Major In-Hospital Complications after Catheter Ablation of Cardiac Arrhythmias - Individual Case Analysis of 43,031 Procedures in high volume centers

Florian Doldi (Münster)1, O. Anwar (Hamburg)2, N. Geßler (Hamburg)2, K. Scherschel (Düsseldorf)3, A.-K. Kahle (Düsseldorf)4, A. Freifrau v. Falkenhausen (München)5, R. Thaler (München)5, J. Wolfes (Münster)1, A. Metzner (Hamburg)6, C. Meyer (Düsseldorf)3, S. Willems (Hamburg)2, J. Köbe (Münster)1, P. S. Lange (Münster)1, G. Frommeyer (Münster)1, K.-H. Kuck (Hamburg)7, S. Kääb (München)5, G. Steinbeck (München)5, M. F. Sinner (München)5, L. Eckardt (Münster)1

1Universitätsklinikum Münster Klinik für Kardiologie II - Rhythmologie Münster, Deutschland; 2Asklepios Klinik St. Georg Kardiologie & internistische Intensivmedizin Hamburg, Deutschland; 3Evangelisches Krankenhaus Düsseldorf Klinik für Kardiologie Düsseldorf, Deutschland; 4Universitätsklinikum Düsseldorf Klinik für Kardiologie, Pneumologie und Angiologie Düsseldorf, Deutschland; 5LMU Klinikum der Universität München Medizinische Klinik und Poliklinik I München, Deutschland; 6Universitäres Herz- und Gefäßzentrum Hamburg Klinik für Kardiologie mit Schwerpunkt Elektrophysiologie Hamburg, Deutschland; 7LANS Cardio Hamburg Kardiologie Hamburg, Deutschland


Objective and Background: In-hospital complications of catheter ablation for atrial fibrillation (AF), atrial flutter (AFL), and ventricular tachycardia (VT) may be overestimated by analyses of administrative data. 

Methods: We determined the incidences of in-hospital mortality, major bleeding, and stroke around AF, AFL, and VT ablations in four German tertiary centers between 2005-2020. All cases were coded by the G-DRG- and OPS-systems. Uniform code search terms were applied defining both the types of ablations for AF, AFL, and VT and the occurrence of major adverse events including femoral vascular complications, iatrogenic tamponade, stroke, and in-hospital death. Importantly, all complications were individually reviewed based on patient-level source records.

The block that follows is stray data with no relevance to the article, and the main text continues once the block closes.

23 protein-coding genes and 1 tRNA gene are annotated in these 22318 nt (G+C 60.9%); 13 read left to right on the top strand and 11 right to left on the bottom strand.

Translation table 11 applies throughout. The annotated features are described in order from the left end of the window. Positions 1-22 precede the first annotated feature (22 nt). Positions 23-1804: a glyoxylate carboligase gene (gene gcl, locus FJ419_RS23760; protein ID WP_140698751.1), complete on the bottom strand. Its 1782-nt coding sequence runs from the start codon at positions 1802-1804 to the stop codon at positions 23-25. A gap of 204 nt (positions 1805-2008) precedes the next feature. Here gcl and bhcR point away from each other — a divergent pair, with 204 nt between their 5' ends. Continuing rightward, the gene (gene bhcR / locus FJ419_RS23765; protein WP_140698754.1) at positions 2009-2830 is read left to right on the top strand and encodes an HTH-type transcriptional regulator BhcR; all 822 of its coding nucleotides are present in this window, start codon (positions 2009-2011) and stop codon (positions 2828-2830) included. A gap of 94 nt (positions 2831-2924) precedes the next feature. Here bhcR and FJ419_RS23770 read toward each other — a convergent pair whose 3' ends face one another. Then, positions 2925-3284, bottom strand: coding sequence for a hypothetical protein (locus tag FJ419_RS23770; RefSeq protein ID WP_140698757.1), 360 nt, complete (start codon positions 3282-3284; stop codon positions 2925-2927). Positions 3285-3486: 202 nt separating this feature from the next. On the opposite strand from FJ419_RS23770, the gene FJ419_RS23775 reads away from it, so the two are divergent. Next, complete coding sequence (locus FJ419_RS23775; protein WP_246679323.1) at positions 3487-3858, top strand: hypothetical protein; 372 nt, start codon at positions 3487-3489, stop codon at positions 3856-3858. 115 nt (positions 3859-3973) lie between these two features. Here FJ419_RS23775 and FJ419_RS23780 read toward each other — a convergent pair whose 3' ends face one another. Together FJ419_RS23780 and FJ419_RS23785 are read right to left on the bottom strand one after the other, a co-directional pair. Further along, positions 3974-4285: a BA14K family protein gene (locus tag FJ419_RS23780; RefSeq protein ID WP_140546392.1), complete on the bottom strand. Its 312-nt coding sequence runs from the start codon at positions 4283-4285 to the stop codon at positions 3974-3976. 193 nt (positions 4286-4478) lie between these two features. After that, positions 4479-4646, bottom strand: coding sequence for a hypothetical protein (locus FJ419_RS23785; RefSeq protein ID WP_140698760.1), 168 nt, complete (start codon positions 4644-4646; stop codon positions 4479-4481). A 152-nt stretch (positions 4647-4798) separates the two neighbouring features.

Results: Overall, 43,031 ablations were analyzed (30,361 AF; 9,364 AFL; 3,306 VT). The number of ablations/year more than doubled from 2005 (n=1569) to 2020 (n=3317) with 3 times and 2.5 times more AF and VT ablations in 2020 (n=2404 and n=301, resp.) as compared to 2005 (n=817 and n=120, resp.), but a rather stable number of AFL ablations (n=554 vs. n=612). Major periprocedural complications occurred in 594 (1.4%) patients. Complication rates were 1.1% (n=325) for AF, 1.0% (n=95) for AFL, and 5.3% (n=175) for VT. Following patient-adjudication, all in-hospital cardiac tamponades (0.7%) and strokes (0.2%) were related to ablation. Major femoral vascular complications requiring surgical intervention occurred in 0.4% of all patients.The in-hospital mortality rate adjudicated to be ablation-related was lower than the coded mortality rate: AF: 0.03% vs. 0.04%; AFL: 0.04% vs. 0.14%; VT: 0.42% vs. 1.48%. Despite increase in complex AF/VT procedures the overall low complication rates remained stable over time.

Conclusion: Major adverse events are low and comparable after catheter ablation for AFL and AF (around 1.0%), whereas they are five times higher for VT ablations. In the presence of an increase in complex ablations procedures no temporal trends in complication rates between 2005-2020 were observed. Individual case analysis demonstrated a lower than coded ablation-related in-hospital mortality. This highlights the importance of individual case adjudication when analyzing administrative data. 

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